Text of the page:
Board Games for Homeschoolers

Okay, so obviously any board game is a board game for homeschoolers. All games were meant to be played by anyone who wants to play them. At Game Goblins we believe that wholeheartedly. You wanna spend hours painting tiny miniatures just to ruin them with mathematically realistic catapults? Warhammer is for you! Do you want a quick card game that anyone can learn to play? Dominion is on our test shelf, ma’am. Into 4-hour board game sessions that you also need a pen and paper and an app to play? Alchemists – trust us. 


You can learn a whole host of skills and strategies from any game that you play. That being said, there a host of educational games that can supplement your homeschool studies and bring you together with like-minded people. Gaming is all about playing with friends! Let’s go over a few of our favorites. 

Ticket to Ride

Ticket to Ride is a fantastic entry game that isn’t too difficult to learn in one sitting and can be played with up to four people. The premise of the game is that you must complete the most/the longest routes across the board with your train cars and the person with the most points at the end wins! But be careful not to take on more than you can handle – any route you don’t complete is deducted from the final score! This game is also a sneakily easy way to learn the general location of cities around the US and lower Canada (or Europe if you’re playing one of the other versions of the game). This is one of our favorite board games for homeschoolers.


Catan/Catan Jr. 

Settlers of Catan is a true classic. If you’ve never tried it, now is the time to start! In this strategy game, you’re trying to settle the land by gathering resources needed to build homes, towns, and roads. It’s a game that requires planning, forethought, and flexibility. And the junior version means that all ages can play! It may be a little less difficult than the original, but it’s definitely not less fun. And in the junior version – there are pirates! This can be a great way to start a discussion about what it must have been like for early settlers here in America – how does the game highlight those difficulties? Do you think it’s a vaguely accurate portrayal? World-build with your friends and give your towns their own names and backstories! It makes it even more fun. After you’ve mastered the original you can try one of the 32 expansion sets – you’ll never have time to be bored again. 


Dutch Blitz

“A Vonderful Goot Game!” as it says on the packaging. Dutch Blitz is an Amish-themed card game that’s like playing competitive Solitaire at lightning speed. You can play with up to four people, or you can buy the expansion pack and play with up to eight! The more people, the more beautiful chaos ensues as you try desperately to stack cards in numerical piles in the middle of the table. The first person to get rid of all of their cards yells “Dutch Blitz!” and wins! Don’t make the tragic mistake of forgetting to yell out – it’s a heartbreaker when that’s the reason you lose. This game is a test of memory, hand-eye coordination, and speed. Take three strangers and put them in this game and by the end, they’ll be shouting and groaning and slapping each other’s backs like they’ve been life-long friends.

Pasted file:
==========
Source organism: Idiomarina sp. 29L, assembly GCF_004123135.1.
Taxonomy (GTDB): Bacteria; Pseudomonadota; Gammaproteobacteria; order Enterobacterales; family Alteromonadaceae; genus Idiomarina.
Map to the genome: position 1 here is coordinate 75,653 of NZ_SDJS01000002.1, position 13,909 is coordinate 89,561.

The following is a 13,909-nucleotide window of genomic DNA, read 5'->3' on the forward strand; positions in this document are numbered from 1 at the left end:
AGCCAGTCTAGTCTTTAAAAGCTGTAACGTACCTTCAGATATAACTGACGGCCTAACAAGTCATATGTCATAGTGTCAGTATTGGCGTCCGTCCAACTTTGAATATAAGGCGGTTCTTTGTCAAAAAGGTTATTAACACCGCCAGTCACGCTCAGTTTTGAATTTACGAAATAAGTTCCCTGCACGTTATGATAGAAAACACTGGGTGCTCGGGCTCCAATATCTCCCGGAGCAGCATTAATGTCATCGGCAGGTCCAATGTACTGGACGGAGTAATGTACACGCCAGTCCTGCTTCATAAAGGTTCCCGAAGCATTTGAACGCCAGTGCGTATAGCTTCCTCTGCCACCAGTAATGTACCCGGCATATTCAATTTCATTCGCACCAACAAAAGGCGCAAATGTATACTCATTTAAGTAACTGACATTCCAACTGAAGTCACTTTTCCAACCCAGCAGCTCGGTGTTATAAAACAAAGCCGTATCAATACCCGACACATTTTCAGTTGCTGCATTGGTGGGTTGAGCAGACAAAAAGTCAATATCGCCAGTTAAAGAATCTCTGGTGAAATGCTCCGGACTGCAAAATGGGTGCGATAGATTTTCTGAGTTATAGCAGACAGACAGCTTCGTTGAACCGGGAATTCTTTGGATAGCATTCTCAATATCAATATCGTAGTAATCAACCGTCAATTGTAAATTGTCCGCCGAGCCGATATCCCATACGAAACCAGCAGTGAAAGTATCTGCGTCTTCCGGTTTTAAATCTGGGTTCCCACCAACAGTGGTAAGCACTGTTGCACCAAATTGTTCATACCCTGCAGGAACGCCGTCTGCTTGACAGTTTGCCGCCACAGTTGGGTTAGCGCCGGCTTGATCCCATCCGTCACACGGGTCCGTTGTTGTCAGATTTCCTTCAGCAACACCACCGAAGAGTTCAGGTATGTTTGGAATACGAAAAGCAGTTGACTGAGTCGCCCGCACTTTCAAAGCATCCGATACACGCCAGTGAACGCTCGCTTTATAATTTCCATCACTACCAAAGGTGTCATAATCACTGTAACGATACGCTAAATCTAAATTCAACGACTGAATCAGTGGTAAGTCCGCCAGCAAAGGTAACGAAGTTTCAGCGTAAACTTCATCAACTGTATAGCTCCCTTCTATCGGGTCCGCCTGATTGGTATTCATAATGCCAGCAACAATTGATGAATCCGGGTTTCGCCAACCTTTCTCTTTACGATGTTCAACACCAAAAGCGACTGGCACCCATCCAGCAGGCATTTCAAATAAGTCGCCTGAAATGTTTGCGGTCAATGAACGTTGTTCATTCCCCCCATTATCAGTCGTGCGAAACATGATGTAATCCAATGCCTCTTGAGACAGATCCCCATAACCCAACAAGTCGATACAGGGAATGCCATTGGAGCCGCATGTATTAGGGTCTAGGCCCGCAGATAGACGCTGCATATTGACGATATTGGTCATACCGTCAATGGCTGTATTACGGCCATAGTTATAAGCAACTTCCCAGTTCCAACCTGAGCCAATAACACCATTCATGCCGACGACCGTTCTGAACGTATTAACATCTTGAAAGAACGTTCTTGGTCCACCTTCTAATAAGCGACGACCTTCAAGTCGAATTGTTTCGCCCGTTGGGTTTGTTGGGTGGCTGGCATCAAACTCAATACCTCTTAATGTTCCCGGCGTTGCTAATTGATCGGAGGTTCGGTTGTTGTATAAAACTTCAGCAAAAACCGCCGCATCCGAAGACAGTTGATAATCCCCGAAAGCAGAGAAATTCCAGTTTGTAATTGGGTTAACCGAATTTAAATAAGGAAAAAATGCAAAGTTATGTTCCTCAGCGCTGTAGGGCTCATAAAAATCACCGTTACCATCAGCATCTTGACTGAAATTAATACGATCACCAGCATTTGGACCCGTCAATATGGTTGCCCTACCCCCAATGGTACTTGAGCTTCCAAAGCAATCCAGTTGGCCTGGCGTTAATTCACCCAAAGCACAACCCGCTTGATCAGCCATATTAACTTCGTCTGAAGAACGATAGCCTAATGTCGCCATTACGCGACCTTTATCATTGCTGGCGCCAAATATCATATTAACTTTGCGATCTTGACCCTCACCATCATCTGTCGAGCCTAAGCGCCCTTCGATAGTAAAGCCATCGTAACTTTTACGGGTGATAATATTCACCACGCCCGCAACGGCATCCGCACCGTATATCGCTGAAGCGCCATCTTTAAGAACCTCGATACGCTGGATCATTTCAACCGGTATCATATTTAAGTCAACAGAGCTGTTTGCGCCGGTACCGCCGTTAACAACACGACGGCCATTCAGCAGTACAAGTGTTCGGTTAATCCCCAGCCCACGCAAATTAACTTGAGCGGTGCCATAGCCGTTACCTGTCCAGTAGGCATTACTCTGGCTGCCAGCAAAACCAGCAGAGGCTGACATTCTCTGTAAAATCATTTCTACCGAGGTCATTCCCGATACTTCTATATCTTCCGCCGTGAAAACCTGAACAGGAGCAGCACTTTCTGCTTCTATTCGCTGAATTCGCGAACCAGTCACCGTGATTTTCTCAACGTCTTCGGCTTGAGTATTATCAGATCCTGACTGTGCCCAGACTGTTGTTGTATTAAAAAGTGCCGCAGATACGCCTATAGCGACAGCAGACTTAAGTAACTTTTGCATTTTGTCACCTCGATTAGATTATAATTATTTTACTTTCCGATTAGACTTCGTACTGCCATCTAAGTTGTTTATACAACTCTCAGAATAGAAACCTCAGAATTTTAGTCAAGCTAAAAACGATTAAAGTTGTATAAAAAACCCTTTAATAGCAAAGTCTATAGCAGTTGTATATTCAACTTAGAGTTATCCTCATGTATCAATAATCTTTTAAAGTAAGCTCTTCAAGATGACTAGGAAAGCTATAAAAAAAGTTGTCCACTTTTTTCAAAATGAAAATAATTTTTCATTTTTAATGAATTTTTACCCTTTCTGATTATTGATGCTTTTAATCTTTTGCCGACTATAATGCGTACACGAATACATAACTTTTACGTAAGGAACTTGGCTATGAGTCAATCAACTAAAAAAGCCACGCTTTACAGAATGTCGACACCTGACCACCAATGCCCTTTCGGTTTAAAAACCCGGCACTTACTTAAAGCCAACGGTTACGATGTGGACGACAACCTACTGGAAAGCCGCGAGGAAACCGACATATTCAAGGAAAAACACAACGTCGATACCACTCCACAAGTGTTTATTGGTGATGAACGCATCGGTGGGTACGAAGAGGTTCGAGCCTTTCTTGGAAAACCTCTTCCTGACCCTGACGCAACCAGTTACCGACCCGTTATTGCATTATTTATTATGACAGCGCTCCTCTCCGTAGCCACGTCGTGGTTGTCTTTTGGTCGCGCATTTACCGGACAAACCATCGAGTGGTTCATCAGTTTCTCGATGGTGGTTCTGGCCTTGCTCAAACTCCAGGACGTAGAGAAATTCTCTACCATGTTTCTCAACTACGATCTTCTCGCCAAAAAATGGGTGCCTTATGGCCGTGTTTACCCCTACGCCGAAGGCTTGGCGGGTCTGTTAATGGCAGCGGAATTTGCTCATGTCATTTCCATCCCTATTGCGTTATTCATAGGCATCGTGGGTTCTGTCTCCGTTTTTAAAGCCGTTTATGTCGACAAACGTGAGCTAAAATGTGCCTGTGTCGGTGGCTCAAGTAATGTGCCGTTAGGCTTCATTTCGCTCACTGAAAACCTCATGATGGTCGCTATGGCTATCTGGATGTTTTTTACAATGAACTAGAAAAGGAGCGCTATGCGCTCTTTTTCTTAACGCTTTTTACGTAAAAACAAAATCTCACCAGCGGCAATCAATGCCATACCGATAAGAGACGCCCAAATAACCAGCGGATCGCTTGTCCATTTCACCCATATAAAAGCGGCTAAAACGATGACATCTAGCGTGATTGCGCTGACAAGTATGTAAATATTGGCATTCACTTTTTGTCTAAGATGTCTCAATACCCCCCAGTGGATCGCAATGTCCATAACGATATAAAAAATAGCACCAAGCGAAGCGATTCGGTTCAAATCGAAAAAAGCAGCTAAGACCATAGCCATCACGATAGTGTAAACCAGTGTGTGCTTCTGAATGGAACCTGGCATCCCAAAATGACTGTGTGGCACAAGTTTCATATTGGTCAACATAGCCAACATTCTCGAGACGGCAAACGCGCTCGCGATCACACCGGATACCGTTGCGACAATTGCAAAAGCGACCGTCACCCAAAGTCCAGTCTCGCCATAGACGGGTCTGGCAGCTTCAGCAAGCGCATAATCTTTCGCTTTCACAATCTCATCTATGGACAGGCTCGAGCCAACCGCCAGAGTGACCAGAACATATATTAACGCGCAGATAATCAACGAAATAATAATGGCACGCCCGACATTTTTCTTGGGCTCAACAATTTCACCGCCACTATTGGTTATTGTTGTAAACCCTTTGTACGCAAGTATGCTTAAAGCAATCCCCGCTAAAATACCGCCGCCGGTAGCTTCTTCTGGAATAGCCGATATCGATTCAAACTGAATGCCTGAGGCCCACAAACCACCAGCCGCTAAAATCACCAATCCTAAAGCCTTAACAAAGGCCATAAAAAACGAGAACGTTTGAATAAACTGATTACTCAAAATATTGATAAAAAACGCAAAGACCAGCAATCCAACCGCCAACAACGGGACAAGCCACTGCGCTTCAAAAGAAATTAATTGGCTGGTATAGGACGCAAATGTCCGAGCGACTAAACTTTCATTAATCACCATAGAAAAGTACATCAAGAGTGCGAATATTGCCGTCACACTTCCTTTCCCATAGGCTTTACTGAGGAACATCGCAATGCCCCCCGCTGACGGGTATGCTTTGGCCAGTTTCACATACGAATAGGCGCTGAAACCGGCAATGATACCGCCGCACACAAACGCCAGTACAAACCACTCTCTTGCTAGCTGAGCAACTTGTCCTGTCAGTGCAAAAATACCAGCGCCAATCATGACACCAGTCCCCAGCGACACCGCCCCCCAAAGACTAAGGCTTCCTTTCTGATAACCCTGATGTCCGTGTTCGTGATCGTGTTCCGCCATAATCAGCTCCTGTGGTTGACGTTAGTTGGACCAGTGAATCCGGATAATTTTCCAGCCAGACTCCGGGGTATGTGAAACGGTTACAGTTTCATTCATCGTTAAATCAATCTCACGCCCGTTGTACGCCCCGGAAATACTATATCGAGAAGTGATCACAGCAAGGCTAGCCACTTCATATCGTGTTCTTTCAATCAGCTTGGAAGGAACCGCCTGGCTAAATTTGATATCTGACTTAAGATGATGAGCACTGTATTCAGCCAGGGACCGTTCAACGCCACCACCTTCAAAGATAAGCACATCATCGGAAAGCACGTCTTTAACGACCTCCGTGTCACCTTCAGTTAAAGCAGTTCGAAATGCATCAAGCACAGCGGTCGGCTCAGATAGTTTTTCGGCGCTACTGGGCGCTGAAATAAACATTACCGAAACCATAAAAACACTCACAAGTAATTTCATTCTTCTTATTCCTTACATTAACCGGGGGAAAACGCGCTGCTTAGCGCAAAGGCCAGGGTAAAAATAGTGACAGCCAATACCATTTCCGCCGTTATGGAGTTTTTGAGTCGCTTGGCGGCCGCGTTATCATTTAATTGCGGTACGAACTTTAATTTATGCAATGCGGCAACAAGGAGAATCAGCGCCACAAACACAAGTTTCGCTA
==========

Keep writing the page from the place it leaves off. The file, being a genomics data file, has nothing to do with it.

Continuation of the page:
Do you remember the old elementary-school game “Telephone”? You’d sit in a line and the first kid would whisper a sentence in the next kid’s ear. That kid would repeat what he heard and so on until the end of the line when the last kid would tell us what he ended up with – and it was always a ridiculous mess! Telestrations is like that, but everyone plays at once and there’s drawing involved. Stick with us for a minute…   


First, you write a sentence on the first of a stack of papers. Then you hand it to the next person and they draw your sentence. Then the drawing is passed and that person has to guess the sentence from the drawing! And so on and so forth – each turn you are either writing or drawing and by the time your original sentence gets back to you, you’re sure to have something ridiculous and hilarious to show the group. We’ve literally never made it through this game without laughing till our sides ached. It’s a great way to get to know people and show off your imagination. And you don’t have to be good at drawing! The stick figure pictures are almost always the best. 


Forbidden Desert

Forbidden Desert is perfect for new groups of friends because it’s a cooperative board game. That means that you and your fellow players are all on the same team, trying to accomplish the aim of the game rather than competing against one another. This is a great way to avoid hurting anyone’s feelings because you succeed or fail as a team. 


This game is structured around the idea of a group of adventurers out to recover a legendary flying machine that was lost deep in the ruins of an ancient city in the middle of a desert. To beat the heat and the relentless sandstorms, you’ll have to work with your teammates to find and use every possible resource. Find the flying machine and escape the desert before it’s too late and you perish in the ruins!


If you’re still looking for your favorite board game for homeschoolers or if you want to try out one of these games – or any others on our shelves! – just come on over to Game Goblins and test them out in our gameplay area. We have a whole library to choose from! And we also host special events just for homeschoolers who want to play board games and meet other like-minded kids.